Second, August is only one month. In an unusual move, Trade Representative Robert Lighthizer commented in detail on the August figures; he obviously thought that the big number needed an explanation. He pointed out that the U.S. is recovering faster than other countries from the shutdown blues caused by the virus and noted a very unusual influx of gold in August, which ratcheted up the monthly deficit a bit.
Ambassador Lighthizer did not mention the rather obvious fact that the trade war tariffs on steel, aluminum, washing machines and most imports from China not only decreased imports of goods subject to the tariffs, but encouraged imports of higher-valued products not subject to tariffs, while also decreasing exports. This is because tariffs beget tariffs. U.S. levies on imports were answered by most countries with retaliatory tariffs.
Looking at the big picture, if the goals of the trade war are to bring manufacturing jobs back to the United States, that goal has not been advanced. Manufacturing employment is no greater now than it was before; nor is manufacturing activity. Would it be different if not for the pandemic? Certainly, in raw numbers. But would the big trade picture be different if both imports and exports were much higher? That is not clear.
Last week, I wrote that the steel and aluminum tariffs do not appear to be working and invited comments from readers. I got a couple—the most telling for me could be paraphrased as: “All right, wise guy—what would YOU do?”
I’ll fight the question first, and then try to answer it. I do not think it’s my job to propose a system of actions that would do a better job of solving a problem than the people in charge. Rather, it’s their job to explain why the policy actions they have chosen do work. I have already demonstrated, at least to my own satisfaction, that the actions since 2018 have not solved or even significantly reduced the larger problems. Foreign subsidies have not been reduced, nor has manufacturing returned to the United States. Some production has left China, but it has not reached these shores.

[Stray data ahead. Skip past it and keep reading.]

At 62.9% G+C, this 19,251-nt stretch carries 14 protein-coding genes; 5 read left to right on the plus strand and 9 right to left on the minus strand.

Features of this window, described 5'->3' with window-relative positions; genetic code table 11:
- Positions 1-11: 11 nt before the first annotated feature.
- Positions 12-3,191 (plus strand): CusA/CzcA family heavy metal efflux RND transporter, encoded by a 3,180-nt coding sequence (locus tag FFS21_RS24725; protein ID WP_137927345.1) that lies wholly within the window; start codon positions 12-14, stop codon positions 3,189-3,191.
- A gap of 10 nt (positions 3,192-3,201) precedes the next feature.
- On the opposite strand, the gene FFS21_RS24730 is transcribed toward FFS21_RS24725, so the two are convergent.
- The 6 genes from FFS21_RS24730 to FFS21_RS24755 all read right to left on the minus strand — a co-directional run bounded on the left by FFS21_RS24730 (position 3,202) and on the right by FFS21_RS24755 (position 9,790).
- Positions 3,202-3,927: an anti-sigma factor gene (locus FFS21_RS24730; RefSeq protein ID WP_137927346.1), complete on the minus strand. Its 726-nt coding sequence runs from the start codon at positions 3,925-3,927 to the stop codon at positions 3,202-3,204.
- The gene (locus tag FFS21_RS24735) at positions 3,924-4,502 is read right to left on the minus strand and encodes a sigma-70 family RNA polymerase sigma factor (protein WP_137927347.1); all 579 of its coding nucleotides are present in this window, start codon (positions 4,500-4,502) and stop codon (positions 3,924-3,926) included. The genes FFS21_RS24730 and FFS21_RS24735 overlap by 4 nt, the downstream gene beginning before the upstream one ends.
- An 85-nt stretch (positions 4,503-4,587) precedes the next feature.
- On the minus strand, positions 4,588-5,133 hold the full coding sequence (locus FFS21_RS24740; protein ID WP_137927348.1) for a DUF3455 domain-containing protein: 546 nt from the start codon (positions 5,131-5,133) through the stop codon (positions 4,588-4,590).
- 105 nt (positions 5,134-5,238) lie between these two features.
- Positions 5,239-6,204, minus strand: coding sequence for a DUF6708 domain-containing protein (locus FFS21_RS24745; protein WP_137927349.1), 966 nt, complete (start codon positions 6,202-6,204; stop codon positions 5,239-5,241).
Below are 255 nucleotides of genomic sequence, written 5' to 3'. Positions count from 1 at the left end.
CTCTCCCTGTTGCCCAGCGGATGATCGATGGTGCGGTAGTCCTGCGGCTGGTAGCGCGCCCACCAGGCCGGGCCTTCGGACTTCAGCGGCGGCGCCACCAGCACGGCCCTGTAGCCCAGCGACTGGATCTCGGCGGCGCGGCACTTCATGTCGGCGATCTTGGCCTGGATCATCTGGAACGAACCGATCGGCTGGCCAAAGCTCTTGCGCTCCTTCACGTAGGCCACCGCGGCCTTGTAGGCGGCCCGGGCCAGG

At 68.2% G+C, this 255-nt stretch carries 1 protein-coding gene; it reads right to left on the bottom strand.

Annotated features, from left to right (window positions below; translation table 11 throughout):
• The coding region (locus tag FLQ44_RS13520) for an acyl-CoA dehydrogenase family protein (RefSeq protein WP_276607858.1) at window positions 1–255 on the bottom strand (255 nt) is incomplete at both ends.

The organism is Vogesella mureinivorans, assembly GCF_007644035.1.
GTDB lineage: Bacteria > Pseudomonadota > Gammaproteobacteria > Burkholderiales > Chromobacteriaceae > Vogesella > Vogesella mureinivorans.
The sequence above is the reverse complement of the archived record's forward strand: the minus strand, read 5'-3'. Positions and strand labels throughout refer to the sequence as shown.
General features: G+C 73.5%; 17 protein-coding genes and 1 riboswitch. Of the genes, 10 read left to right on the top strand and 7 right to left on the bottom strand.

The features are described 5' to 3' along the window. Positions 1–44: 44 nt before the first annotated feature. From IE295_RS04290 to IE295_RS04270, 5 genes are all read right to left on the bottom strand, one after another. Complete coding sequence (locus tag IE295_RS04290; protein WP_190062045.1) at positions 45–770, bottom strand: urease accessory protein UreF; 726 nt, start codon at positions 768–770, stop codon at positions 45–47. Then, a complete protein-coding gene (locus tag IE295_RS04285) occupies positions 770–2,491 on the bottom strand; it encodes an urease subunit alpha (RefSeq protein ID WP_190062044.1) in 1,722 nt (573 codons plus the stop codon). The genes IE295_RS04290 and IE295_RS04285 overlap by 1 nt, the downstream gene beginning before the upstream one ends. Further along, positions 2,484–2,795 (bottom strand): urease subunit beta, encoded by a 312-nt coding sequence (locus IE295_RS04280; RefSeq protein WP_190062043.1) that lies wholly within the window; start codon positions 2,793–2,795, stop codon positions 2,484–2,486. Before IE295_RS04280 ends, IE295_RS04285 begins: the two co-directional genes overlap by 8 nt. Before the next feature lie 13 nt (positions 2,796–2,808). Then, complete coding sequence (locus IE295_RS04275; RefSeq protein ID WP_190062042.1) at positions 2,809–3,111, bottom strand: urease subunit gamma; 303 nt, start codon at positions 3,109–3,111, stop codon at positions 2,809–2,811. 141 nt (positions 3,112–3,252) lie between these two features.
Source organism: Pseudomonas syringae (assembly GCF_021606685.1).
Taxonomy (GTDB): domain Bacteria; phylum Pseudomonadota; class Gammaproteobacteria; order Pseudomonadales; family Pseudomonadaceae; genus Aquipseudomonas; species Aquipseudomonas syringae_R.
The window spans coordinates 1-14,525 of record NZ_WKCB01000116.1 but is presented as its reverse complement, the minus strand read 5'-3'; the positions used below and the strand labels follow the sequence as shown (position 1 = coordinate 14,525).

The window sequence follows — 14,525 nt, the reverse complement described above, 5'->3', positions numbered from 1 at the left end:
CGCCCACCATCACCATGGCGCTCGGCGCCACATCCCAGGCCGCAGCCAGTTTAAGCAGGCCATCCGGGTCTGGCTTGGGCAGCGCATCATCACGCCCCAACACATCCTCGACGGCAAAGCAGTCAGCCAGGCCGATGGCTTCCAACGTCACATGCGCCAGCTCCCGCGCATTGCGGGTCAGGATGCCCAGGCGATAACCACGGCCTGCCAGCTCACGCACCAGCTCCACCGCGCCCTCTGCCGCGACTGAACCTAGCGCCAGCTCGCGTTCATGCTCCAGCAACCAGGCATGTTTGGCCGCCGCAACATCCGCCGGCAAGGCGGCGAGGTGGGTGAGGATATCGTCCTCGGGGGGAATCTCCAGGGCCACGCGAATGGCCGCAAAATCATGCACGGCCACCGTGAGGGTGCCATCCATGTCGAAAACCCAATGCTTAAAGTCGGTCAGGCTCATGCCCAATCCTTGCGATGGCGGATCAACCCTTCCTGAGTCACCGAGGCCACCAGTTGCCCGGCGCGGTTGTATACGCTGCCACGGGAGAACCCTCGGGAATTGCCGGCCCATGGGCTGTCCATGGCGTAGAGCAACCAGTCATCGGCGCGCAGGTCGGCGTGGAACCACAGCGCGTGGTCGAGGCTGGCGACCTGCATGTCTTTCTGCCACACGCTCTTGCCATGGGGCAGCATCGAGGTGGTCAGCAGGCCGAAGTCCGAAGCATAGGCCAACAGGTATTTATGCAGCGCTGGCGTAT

Now to my answer, for what it’s worth.
To “move the needle” on these larger problems, government at the federal and state levels needs to make the United States more attractive to foreign investment. Companies have to be made to want to come here and stay here. Imposing tariffs on imports does not accomplish this goal. Investors want to advance their goals through increased freedom, not increased restrictions. As long as the world is the way it is, we can use our power to attract investment, not repel it. Training workers to develop the skills necessary to attract investment is essential, for example.
Subsidies may be necessary or at least desirable in certain situations. Subsidies do not always violate trade rules. Nor is cheap labor always the way to win a big new plant—productivity matters. We can move the needle by asking investors what they want and trying to give them what they need to make a big decision to invest.
As before, comments are welcome.